Saturday, January 17, 2009

Beltway Centrism and the New Administration

Thomas "What's the Matter with Kansas" Frank, from the Wall Street Journal:

Centrism is something of a cult here in Washington, D.C., and a more specious superstition you never saw. Its adherents pretend to worship at the altar of the great American middle, but in fact they stick closely to a very particular view of events regardless of what the public says it wants...

Yet what the Beltway centrist characteristically longs for is not so much to transcend politics but to close off debate on the grounds that he -- and the vast silent middle for which he stands -- knows beyond question what is to be done...

As this should remind us, the real-world function of Beltway centrism has not been to wage high-minded war against "both extremes" but to fight specifically against the economic and foreign policies of liberalism. Centrism's institutional triumphs have been won mainly if not entirely within the Democratic Party. Its greatest exponent, President Bill Clinton, persistently used his own movement as a foil in his great game of triangulation.

And centrism's achievements? Well, there's Nafta, which proved Democrats could stand up to labor. There's the repeal of the Glass-Steagall Act. There's the Iraq war resolution, approved by numerous Democrats in brave defiance of their party's left. Triumphs all.

That's why it is so obviously preferable to be part of the movement that doesn't compromise easily than to depend on the one that has developed a cult of the almighty center. Even a conservative as ham-handed as former House Majority Leader Tom DeLay seems to understand this.

As he recounted in his 2007 memoirs, Republicans under his leadership learned "to start every policy initiative from as far to the political right as we could." The effect was to "move the center farther to the right," drawing the triangulating Clinton along with it.

President-elect Obama can learn something from Mr. DeLay's confession: Centrism is a chump's game. Democrats have massive majorities these days not because they waffle hither and yon but because their historic principles have been vindicated by events. This is their moment. Let the other side do the triangulating.

1 comment:

The Angry Independent said...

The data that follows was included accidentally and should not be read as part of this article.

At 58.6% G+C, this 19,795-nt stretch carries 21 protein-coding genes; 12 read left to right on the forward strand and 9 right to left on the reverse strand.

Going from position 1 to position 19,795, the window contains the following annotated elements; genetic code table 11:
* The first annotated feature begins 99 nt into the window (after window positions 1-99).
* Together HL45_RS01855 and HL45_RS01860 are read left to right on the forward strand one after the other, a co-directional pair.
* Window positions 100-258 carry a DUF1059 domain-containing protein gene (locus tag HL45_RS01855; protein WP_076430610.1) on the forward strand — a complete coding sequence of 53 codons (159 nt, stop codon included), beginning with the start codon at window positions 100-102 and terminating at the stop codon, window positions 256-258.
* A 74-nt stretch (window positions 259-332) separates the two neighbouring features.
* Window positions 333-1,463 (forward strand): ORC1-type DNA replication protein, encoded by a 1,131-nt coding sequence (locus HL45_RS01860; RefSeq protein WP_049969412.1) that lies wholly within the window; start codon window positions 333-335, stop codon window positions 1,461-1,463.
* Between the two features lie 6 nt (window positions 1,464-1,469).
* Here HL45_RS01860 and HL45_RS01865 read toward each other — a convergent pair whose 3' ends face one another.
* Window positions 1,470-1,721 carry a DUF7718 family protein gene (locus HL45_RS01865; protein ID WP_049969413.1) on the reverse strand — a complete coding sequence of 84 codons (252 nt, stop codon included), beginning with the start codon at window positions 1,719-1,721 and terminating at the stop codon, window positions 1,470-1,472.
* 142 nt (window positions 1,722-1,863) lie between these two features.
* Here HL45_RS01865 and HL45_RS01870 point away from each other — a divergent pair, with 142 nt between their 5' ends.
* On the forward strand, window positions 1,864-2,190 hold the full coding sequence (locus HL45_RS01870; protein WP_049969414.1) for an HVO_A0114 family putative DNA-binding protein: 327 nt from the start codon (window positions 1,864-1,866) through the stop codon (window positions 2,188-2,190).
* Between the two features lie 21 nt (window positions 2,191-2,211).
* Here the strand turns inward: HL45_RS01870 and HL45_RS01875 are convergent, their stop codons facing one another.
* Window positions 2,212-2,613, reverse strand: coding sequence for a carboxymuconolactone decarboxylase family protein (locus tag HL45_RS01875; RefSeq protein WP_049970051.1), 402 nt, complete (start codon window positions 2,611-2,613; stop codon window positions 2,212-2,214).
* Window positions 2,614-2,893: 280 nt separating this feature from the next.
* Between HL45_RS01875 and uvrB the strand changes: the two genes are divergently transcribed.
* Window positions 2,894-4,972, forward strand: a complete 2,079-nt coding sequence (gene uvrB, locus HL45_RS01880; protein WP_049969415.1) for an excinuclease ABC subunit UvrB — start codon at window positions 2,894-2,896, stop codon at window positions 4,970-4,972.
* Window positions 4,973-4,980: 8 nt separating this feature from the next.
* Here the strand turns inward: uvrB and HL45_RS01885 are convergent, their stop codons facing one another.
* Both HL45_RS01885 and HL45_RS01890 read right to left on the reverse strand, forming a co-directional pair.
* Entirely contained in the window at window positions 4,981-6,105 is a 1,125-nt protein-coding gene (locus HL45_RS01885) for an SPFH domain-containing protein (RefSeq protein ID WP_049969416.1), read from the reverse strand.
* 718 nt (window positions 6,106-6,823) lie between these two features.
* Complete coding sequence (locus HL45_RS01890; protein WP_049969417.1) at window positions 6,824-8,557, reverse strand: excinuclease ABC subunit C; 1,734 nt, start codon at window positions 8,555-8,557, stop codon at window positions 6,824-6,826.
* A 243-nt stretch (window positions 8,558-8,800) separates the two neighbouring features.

Amen LAD!!!

"Centrism is a chump's game. Democrats have massive majorities these days not because they waffle hither and yon but because their historic principles have been vindicated by events. This is their moment. Let the other side do the triangulating."

This is on target. Although I believe that some Centrism and triangulation may be necessary. BUT...Obama is working too hard to do it... and it could be to his detriment. His timidness to embrace bold progressive policies could cause him to fall short on many of his goals.

He seems afraid of a battle with Republicans... so he is jumping through hoops to appease them any way he can. But what he doesn't understand is that they are going to fight him anyway. If he gives an inch, they'll simply want more. The Republicans aren't interested in compromise or solutions... they are interested in sabotaging Obama's platform so much that his initiatives become ineffective in solving problems....which will give them a leg to stand on in 2012 and 2016.

He likes to use Lincoln as an example, but Lincoln didn't appease nearly to the degree that Obama wants to. If Lincoln waffled like that, the U.S. would have split in two. Yes, Lincoln reached out in terms of appointments, but he didn't stray or compromise too much on his vision and mission.

Waffling and triangulation aren't going to work this time... the problems of the Country are too great IMO. In times of great challenge... it has always been clear vision/determination that has brought this Country back... not weak or waffling leadership.